Meet Betty Moore, mayor of Canada’s most dysfunctional municipality

The mayor of Clarke’s Beach, Nfld., is on the Rock and in a hard place

<p>Betty Moore, long time mayor of Clarke&#8217;s Beach, Conception Bay, Newfoundland in the town council chambers where an attempt by the deputy mayor to rejig the election rules may cost her the mayor&#8217;s chair. Photograph by Greg Locke</p>

Photograph by Greg Locke

Photograph by Greg Locke

Toronto’s city council is polarized. Montreal’s is engulfed in corruption allegations. But neither metropolis can call itself the most dysfunctional municipal government in Canada. Not compared to the tiny town of Clarke’s Beach, Nfld., population 1,300.

Located on Conception Bay, about an hour west of St. John’s, the seaside village is described by residents and tourists alike as tranquil and scenic. The town’s official website promotes Clarke’s Beach as a favourite destination for artists and retirees. This serene picture, however, belies a rancorous feud within the municipal government that has put the community’s popular mayor, Betty Moore, on a collision course with the majority of the town’s councillors. With wild accusations flying from both sides—that the mayor is a dictator, or that councillors are staging a coup—the council recently took the extraordinary step of stripping Clarke’s Beach residents of the power to directly pick their own mayor in future elections.

Since being elected as the town’s first female mayor in 2005, and then re-elected in 2009, Moore’s relations with most of her six long-time councillors have grown increasingly strained. She says she ran for office because she felt the direction of the town had stagnated. “We didn’t seem to have much activity, we didn’t seem to have much progress,” she says. On the other hand, Deputy Mayor Kevin Hussey accuses the mayor of running roughshod over council’s wishes. “Betty Moore is operating a dictatorship,” he says. “She doesn’t take direction.” Things came to a head in August when Hussey called an emergency meeting to approve a large land purchase on a civic holiday. The councillors voted to buy a stretch of waterfront property for $40,000. Mayor Moore, who was at a scheduled community event at the time, says she was not told of the meeting and that the deal was hastily done. Hussey, meanwhile, says the mayor was told of the meeting and chose not to come. Whatever the case, at a public meeting several days later Hussey brought forward a motion to scrap the town’s two-ballot system, under which residents are given the chance to vote directly for the position of mayor. Instead, they voted to go back to a system used prior to 2005, which gives councillors the power to choose the mayor from their own ranks. According to Robert Keenan, an official with Municipalities Newfoundland and Labrador, an umbrella organization representing cities and towns, communities that use this type of electoral system have traditionally given the role of mayor to the councillor who garners the most votes. But, perhaps ominously for Moore, Clarke’s Beach councillor Roland Andrews says that rule is “not cast in stone.”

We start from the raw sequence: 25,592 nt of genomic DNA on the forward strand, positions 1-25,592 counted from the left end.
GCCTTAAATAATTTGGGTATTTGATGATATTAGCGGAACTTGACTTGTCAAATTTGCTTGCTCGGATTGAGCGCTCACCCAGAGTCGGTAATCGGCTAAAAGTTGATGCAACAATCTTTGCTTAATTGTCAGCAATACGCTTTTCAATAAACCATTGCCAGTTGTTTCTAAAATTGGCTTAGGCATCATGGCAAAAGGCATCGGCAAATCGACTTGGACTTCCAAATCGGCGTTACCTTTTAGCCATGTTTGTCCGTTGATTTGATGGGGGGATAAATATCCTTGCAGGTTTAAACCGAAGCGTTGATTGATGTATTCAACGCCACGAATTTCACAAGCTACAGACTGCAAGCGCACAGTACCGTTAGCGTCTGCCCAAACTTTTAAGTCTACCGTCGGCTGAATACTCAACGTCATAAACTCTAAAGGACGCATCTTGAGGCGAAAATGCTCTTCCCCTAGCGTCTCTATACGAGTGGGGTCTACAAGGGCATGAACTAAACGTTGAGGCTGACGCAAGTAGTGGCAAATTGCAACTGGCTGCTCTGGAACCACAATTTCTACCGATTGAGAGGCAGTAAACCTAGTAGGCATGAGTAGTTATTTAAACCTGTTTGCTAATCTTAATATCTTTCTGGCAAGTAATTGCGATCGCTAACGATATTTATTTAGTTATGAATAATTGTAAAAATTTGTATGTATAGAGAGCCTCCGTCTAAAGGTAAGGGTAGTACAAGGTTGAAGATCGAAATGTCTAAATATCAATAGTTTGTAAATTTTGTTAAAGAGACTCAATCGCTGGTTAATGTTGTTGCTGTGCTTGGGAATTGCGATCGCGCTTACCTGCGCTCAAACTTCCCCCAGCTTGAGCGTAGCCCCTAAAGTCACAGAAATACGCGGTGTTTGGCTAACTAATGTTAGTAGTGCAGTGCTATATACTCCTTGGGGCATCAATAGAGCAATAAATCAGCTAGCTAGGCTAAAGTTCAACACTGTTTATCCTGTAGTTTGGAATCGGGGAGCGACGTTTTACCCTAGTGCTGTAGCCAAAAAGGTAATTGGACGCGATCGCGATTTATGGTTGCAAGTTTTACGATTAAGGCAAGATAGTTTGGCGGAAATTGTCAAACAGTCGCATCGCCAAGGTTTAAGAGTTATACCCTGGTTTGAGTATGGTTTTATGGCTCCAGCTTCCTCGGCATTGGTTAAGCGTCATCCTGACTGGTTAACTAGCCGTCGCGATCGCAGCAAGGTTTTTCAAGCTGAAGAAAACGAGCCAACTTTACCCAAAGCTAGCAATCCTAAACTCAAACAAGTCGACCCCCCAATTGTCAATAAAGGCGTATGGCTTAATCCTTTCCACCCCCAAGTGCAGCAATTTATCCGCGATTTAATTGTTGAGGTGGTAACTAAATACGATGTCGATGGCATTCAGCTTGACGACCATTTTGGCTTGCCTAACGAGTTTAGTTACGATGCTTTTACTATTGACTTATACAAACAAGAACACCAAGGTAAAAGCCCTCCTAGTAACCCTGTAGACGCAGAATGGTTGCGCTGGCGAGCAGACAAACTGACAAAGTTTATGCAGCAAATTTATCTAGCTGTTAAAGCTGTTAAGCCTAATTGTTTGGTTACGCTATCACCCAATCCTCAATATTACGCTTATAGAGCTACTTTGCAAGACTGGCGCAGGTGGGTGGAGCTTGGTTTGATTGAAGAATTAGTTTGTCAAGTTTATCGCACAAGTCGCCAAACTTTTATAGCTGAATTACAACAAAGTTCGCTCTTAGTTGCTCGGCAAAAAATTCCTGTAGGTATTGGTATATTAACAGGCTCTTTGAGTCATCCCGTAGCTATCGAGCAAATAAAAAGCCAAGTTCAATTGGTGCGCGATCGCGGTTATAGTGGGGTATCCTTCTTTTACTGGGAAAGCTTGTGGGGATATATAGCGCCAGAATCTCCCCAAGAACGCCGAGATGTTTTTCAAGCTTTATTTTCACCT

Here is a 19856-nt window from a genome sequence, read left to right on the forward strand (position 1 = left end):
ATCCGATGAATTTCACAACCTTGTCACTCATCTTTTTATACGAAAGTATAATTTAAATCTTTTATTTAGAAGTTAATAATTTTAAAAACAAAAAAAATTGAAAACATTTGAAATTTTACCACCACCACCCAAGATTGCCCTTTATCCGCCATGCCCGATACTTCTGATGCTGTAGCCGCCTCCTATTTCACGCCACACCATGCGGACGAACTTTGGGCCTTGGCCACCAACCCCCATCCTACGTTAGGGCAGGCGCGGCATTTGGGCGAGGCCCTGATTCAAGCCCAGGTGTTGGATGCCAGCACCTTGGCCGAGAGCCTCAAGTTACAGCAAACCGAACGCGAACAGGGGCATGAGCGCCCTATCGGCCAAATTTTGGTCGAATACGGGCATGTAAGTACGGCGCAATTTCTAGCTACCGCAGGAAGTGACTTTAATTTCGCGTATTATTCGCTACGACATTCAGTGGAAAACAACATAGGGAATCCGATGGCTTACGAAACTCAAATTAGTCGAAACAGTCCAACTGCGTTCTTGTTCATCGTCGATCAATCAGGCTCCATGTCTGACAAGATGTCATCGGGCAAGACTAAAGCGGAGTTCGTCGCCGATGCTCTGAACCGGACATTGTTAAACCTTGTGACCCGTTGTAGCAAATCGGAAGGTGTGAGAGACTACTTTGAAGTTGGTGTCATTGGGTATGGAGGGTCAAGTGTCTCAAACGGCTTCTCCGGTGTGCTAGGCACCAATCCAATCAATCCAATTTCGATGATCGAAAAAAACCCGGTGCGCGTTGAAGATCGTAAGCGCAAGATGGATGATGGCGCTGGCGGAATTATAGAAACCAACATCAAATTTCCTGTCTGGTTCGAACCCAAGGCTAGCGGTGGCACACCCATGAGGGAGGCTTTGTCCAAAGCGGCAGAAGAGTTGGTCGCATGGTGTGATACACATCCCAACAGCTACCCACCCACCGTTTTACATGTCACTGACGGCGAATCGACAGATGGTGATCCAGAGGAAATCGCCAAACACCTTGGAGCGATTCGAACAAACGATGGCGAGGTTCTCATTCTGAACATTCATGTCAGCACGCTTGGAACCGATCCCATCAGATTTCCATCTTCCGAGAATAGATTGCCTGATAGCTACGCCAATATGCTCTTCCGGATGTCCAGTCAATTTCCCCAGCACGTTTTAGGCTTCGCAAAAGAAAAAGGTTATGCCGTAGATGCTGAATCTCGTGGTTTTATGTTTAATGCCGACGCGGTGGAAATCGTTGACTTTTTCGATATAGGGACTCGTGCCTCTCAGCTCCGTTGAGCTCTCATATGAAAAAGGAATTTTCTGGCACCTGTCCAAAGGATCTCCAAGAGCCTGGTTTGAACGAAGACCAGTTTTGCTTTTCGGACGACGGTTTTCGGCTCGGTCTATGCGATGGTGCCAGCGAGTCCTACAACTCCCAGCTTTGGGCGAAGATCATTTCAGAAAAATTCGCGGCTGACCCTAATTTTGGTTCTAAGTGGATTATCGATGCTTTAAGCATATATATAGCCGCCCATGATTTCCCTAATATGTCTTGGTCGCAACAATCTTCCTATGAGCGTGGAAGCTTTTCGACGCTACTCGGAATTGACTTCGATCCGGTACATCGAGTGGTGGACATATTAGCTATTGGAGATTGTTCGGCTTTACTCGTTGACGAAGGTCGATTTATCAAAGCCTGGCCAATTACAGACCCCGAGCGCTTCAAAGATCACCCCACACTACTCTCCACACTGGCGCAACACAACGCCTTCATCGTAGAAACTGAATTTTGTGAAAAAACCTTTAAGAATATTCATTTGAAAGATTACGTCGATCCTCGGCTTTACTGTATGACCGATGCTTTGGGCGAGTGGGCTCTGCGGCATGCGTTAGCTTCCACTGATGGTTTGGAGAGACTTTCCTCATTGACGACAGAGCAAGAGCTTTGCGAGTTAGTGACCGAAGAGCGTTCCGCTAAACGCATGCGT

A municipal election is scheduled for next year. The ongoing rift between the mayor and her councillors has sparked an outcry from Clarke’s Beach citizens, most of whom describe their council as “totally dysfunctional.” Whereas most small towns on Conception Bay generally attract just a couple of citizens to town council meetings, residents of Clarke’s Beach have been showing up to meetings by the dozens and have peppered the local newspaper with angry letters. “I am of the opinion that the town council of Clarke’s Beach couldn’t organize a Sunday school picnic,” says long-time resident and RV-park owner Ernie Mugford. The mayor, he says, “is just being buffaloed.” Adds Wallace Reid, a retired businessman, “three or four people have got together and they want to run the whole show.” For his part, Hussey says comments posted on the newspaper’s website criticizing the council’s move were written by the mayor’s “plants.”

Moore remains guarded in her choice of words regarding her battle with her fellow councillors. “I’ve felt for a long time that [council] doesn’t want me to be the leader and be mayor, but I’m just getting that from council, not the community,” she says. Even so, she’s in the process of rounding up supporters to run as new candidates next year. And that, she believes, could finally give her the edge over her political foes.